As long as we’re talking about the tight ends, while Watson’s suspension hurts, once he returns, he should be a key contributor. He’s no Gronk, but he’s still a good tight end at age 38. 

And the Patriots can afford to be without him for a four-game stretch. They still reside in the AFC East — a division that’s occupied by three slowly improving teams that aren’t at all ready to surpass the Patriots in 2019 — which affords them the opportunity to start slowly and still capture the division crown. The Patriots open with games against the Steelers, Dolphins, Jets, and Bills. At the absolute worst, they should go 2-2. They’ll probably start 3-1 or 4-0.

Often times, tight ends operate as a quarterback’s safety valve. In New England, the running backs often take on that role and they do it at a high enough level to be considered legitimate weapons. While Sony Michel should be the team’s primary ballcarrier after a good rookie season, James White should be heavily targeted coming out of the backfield. He’s coming off an 87-catch, 751-yard, and seven-touchdown season as a pass catcher. Behind Michel and White, the Patriots boast awesome depth at the position — most notably Rex Burkhead and rookie Damien Harris. This is a team built to destroy defenses with its running backs.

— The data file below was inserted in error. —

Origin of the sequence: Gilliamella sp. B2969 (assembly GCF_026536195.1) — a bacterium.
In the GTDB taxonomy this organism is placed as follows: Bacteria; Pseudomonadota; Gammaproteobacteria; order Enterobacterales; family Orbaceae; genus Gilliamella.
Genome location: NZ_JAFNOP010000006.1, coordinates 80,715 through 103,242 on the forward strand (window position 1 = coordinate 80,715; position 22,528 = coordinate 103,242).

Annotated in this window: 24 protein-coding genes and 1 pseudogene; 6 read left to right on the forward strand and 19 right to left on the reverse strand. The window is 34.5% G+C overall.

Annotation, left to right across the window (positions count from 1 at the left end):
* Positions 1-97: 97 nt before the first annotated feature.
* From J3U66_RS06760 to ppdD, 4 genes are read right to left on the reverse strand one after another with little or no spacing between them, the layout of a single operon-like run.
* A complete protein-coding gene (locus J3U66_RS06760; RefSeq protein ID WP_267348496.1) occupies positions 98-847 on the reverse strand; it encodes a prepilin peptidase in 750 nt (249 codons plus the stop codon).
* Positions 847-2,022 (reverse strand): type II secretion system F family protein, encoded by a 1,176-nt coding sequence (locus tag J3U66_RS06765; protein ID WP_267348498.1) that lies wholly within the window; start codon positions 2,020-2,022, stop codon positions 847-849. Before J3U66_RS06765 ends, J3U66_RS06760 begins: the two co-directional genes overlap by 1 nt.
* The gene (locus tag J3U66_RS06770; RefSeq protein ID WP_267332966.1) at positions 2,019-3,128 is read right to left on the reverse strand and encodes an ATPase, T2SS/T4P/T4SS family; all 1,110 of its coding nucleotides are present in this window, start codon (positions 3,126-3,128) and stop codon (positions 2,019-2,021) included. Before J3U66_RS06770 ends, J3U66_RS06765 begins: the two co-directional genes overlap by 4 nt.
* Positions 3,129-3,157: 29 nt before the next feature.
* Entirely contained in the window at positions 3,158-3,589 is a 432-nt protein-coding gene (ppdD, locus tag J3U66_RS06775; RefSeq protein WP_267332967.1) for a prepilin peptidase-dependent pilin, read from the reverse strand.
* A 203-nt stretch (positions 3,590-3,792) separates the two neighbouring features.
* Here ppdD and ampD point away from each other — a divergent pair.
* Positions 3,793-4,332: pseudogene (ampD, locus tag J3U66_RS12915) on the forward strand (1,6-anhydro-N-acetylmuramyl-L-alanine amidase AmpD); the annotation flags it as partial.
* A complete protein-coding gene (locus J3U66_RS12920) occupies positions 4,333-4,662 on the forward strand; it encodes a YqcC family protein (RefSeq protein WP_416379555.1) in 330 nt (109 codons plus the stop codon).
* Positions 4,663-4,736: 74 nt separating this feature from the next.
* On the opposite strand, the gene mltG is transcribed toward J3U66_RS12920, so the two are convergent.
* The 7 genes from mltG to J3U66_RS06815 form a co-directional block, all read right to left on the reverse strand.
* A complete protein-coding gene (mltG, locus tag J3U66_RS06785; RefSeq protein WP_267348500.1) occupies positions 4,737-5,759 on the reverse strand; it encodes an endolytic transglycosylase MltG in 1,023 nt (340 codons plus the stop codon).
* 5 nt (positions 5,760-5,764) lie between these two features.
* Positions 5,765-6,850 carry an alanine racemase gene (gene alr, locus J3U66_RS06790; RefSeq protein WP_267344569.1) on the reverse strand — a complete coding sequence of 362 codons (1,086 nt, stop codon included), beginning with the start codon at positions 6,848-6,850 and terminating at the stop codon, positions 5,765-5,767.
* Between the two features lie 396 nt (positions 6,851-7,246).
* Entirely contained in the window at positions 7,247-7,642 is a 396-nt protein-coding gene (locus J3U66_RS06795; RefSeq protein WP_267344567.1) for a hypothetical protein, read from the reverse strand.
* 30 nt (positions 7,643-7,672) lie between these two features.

They also help Brady, who will turn 42 next month, stay upright and avoid punishment from pass rushers. According to NFL Next Gen Stats, Brady held the ball for an average time of 2.61 seconds before releasing the football last season. Only six quarterbacks posted a lower average time to throw. It’s one reason why he’s so difficult to sack. He gets the ball out quickly.

The Patriots don’t have a superstar receiver, but they have a group that could be decent depending on a couple factors. Julian Edelman should remain Brady’s favorite weapon. Phillip Dorsett and Dontrelle Inman aren’t stars, but they’re competent. Don’t be surprised if Maurice Harris breaks out in New England. As he demonstrated throughout his career at Cal and briefly with the Redskins, he has the ability to come down with insane catches downfield. Demaryius Thomas could end up being a magnificent signing when he comes back from his Achilles injury. There’s a chance Josh Gordon could return from his suspension, although at this point his career, he can’t be relied upon to contribute on the football field. He’d be a nice bonus if he can regain his eligibility.